We do Pap Smear and HPV test during our well women exam.

Pap Smear is used to determine malignancy. HPV is used to determine the presence of HPV virus that is linked to future incidence of cervical cancer that can lead to malignancy.  This post is for explaining HPV test.

The human papilloma virus (HPV) test detects the presence of the human papillomavirus, a virus that can lead to the development of genital warts, abnormal cervical cells or cervical cancer. 

The HPV test is a screening test for cervical cancer, but the test doesn't tell you whether you have cancer. Instead, the test detects the presence of HPV, the virus that causes cervical cancer, in your system. Certain types of HPV — including types 16 and 18 — increase your cervical cancer risk. Knowing whether you have a type of HPV that puts you at high risk of cervical cancer means that you and your doctor can better decide on the next steps in your health care. Those steps might include follow-up monitoring, further testing, or treatment of abnormal or precancerous cells.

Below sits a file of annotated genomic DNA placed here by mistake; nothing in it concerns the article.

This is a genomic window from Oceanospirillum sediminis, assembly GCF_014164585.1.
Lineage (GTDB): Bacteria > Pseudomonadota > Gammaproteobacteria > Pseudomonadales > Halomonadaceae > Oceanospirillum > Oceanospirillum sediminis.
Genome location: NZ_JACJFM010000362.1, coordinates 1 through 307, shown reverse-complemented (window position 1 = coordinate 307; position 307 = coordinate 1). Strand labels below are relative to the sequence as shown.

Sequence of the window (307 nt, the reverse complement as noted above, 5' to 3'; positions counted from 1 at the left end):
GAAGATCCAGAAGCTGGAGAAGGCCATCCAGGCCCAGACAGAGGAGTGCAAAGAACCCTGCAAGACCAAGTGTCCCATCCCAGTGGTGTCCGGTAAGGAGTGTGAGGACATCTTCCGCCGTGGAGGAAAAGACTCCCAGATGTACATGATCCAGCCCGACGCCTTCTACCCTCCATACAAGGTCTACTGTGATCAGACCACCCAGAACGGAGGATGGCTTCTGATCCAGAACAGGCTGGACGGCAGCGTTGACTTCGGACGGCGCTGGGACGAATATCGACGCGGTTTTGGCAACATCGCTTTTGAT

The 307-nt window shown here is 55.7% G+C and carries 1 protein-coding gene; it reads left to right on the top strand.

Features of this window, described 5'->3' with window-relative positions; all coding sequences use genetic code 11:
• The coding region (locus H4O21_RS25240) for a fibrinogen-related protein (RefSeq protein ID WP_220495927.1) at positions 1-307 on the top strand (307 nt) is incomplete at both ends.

Results from your HPV test will come back as either positive or negative.

  • Positive HPV test. A positive test result means that you have a type of high-risk HPV that's linked to cervical cancer. It doesn't mean that you have cervical cancer now, but it's a warning sign that cervical cancer could develop in the future. Your doctor will probably recommend a follow-up test in a year to see if the infection has cleared or to check for signs of cervical cancer.
  • Negative HPV test. A negative test result means that you don't have any of the types of HPV that cause cervical cancer.

Depending on your test results, your doctor may recommend one of the following as a next step:

  • Normal monitoring. If you're over age 30, your HPV test is negative and your Pap test is normal, you'll follow the generally recommended schedule for repeating both tests in five years.
  • Colposcopy. In this follow-up procedure, your doctor uses a special magnifying lens (colposcope) to more closely examine your cervix.
  • Biopsy. In this procedure, sometimes done in conjunction with colposcopy, your doctor takes a sample of cervical cells (biopsy) to be examined more closely under a microscope.
  • Removal of abnormal cervical cells. To prevent abnormal cells from developing into cancerous cells, your doctor may suggest a procedure to remove the areas of tissue that contain the abnormal cells.